Choosing the appropriate vehicle for navigating through a forest on unfamiliar terrain can be quite a challenge. For this task, it is probably best to use an all-terrain vehicle (ATV). Selecting the right technology for measuring complex parts is a different kind of challenge, but the features required to get the job done can be quite similar, as one company discovered.
Earlier this year, Team Industries Inc. (Bagley, Minnesota) was confronted with such a challenge. The company was looking for a solution to relieve a bottleneck that was caused by new projects and labor-intensive customer requirements. In addition, it wanted to optimize the inspection flow and process for an upcoming event.
With a workforce of 1,300 people, Team provides drivetrain and customized manufacturing solutions for a range of markets, including automotive, snowmobile and ATV industries. At its machine shop in Cambridge, one of seven facilities in Minnesota and North Carolina, the company primarily produces frame and drivetrain components for companies such as Honda, Polaris, John Deere and Eaton. The plant runs two 10-hour shifts and has a weekend crew.
Before deciding on the Prismo Vast CMM from Carl Zeiss (Maple Grove, Minnesota), the company was using two Prismo STs for daily production checks and first article approval.
"The Prismo ST was no longer satisfactory for the bulk of the inspection work, so most of it was done on the Prismo Vast active scanning CMM," says Brent Harcey, quality manager at Team. "The Vast CMM would end up with a large backlog of work. In addition to the existing workload, many customers now require a 30-piece minimum capability study for each new product start-up. This means that one machine has to be dedicated to that task."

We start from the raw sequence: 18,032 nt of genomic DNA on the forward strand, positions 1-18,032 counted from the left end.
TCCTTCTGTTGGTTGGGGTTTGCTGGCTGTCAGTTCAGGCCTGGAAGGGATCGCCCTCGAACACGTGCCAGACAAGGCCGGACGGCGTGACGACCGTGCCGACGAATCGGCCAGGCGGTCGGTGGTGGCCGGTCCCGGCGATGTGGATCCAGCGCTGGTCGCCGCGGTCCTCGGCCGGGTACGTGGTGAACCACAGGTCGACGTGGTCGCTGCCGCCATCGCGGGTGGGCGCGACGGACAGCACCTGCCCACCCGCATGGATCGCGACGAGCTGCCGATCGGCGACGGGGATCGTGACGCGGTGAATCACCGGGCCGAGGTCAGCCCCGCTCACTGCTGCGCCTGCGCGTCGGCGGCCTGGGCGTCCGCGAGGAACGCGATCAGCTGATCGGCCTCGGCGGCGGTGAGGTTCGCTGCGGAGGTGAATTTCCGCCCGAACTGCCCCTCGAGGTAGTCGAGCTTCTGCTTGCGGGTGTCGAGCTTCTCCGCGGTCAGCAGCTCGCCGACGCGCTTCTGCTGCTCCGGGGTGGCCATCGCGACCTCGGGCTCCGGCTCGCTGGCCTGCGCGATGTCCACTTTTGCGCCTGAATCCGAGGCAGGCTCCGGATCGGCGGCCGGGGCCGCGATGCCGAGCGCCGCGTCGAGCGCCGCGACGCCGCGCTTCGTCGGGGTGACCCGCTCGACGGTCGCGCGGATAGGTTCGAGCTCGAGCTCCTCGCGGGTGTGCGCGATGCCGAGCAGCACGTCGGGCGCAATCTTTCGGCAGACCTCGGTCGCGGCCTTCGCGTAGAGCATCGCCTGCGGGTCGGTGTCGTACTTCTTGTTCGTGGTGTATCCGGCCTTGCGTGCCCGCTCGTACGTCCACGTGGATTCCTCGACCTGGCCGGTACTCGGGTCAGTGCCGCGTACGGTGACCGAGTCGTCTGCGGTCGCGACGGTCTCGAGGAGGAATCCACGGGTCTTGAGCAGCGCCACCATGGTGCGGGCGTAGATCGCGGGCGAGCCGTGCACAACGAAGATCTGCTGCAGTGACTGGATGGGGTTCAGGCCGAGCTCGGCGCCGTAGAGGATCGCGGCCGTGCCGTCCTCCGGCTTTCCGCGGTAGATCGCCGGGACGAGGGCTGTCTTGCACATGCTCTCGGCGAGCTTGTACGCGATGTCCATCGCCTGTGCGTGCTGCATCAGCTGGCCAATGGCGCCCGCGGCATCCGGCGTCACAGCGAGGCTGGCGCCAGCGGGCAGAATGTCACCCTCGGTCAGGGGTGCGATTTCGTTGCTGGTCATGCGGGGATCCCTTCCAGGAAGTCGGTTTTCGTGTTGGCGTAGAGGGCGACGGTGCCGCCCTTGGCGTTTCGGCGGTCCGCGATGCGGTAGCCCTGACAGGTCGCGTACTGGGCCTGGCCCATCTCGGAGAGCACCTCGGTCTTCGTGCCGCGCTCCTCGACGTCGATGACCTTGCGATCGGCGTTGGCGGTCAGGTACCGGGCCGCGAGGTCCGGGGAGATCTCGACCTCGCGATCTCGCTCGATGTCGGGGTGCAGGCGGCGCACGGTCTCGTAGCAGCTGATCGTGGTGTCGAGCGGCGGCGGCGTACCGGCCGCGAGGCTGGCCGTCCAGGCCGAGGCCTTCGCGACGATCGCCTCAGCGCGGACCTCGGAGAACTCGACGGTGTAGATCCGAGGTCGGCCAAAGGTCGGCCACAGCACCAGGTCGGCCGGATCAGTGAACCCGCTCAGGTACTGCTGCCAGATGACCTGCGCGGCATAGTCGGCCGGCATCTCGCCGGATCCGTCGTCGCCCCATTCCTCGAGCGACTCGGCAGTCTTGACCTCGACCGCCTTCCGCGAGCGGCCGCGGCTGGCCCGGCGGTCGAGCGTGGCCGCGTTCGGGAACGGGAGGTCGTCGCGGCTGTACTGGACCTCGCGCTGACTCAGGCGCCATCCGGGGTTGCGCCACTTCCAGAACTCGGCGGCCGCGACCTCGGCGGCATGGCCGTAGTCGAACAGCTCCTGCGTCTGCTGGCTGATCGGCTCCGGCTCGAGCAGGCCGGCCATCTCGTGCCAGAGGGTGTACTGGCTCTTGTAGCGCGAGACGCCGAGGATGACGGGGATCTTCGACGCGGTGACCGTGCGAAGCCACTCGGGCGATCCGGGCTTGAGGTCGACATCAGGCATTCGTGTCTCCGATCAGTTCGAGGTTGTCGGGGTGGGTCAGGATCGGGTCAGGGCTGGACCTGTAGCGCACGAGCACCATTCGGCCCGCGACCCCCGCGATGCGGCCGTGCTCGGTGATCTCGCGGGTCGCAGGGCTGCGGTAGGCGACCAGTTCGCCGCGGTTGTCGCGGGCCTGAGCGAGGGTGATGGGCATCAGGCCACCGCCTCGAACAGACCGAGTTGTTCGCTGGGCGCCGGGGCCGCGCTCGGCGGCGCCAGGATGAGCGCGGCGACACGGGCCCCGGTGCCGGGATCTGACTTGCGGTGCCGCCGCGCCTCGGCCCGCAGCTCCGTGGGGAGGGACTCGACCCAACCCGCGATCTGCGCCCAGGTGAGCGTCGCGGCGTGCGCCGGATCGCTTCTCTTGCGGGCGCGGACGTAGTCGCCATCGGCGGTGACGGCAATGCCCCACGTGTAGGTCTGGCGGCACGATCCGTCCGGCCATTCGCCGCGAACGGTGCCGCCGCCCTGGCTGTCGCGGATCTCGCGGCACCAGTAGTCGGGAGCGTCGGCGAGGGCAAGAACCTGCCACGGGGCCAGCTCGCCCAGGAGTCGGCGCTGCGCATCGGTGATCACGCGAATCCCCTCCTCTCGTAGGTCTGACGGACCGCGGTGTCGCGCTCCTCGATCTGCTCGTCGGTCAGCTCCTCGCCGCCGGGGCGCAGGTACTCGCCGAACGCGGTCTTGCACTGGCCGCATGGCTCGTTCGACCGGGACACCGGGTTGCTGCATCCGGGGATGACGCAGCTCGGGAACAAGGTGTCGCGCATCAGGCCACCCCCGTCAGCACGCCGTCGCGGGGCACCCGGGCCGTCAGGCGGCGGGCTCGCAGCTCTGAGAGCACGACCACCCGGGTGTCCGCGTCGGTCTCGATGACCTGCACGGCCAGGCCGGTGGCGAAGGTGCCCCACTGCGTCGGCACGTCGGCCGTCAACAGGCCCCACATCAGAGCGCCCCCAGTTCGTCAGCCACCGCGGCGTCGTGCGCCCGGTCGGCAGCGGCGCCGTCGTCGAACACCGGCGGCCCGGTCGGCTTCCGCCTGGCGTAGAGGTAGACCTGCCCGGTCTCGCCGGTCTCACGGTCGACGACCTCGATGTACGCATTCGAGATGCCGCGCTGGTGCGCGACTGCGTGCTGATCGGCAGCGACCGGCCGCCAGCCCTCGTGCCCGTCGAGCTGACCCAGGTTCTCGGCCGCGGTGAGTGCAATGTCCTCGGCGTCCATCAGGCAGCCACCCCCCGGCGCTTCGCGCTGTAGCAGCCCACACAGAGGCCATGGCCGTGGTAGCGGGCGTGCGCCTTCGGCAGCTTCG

In July 2004, the company installed a Prismo with Vast Navigator technology. Vast Navigator uses scanning technology, which is designed to offer time savings and faster scanning speeds. Without this technology, the probe enters the measuring zone, touches the part, adjusts and then performs the scan. With the Navigator, this is done in one move, also known as helical scanning.
"It’s a smooth process. The landing, scanning and takeoff are all performed in one continuous motion," says Mr. Harcey.
Prior to using the Navigator, Team had set a default scanning speed that used about 40 to 50 percent of the CMM’s capability. With the self-adjusting scanning speed feature, the company says it is now taking advantage of the CMM’s full capabilities.
The company performs a gage repeatability and reproducibility (GR&R) study on each program it creates. However, there are instances in which certain features do not meet the company’s criteria for GR&R. With the Calypso software, the company can adjust those features individually without having to slow down the entire program.
"The editing capabilities allow us to write a program, test it, and locate and eliminate its weaknesses," explains Mr. Harcey. "Users can change the probing speed, location and point density. We are now able to attain programs that are more robust."
The company also expresses a need to increase capacity. "If a machine is being used 80 percent of the time, that doesn’t mean that the remaining 20 percent of time comes in one solid block that can be used for programming," says Mr. Harcey. "Open CMM time comes in fragments too small to call up a new project and start a program." With the Calypso Planner CAD-based software, his team is able to program off-line. According to the company, the flexibility of programming either online or off-line opens up capacity and enables the company to have the program ready when the product comes in the door.
October 2004 marked the initiation of the company’s lean manufacturing program. With setup reduction being a component of kaizen, Mr. Harcey had to review and improve the setup approval process. Productivity improvements have changed first article inspection requirements from four parts to 16 parts. With the Prismo Vast Navigator, Mr. Harcey was able to meet the new standard set by the kaizen event.
The new CMMs have become an integral part of the inspection process, the company says. They measure a series of parts, ranging from drive and axle shafts to housings. They can also handle heavier and longer probes (up to 800 mm), which allows Team to pursue additional projects. The company uses the machines to check tractor, clutch and transmission components, as well as large automotive carriers.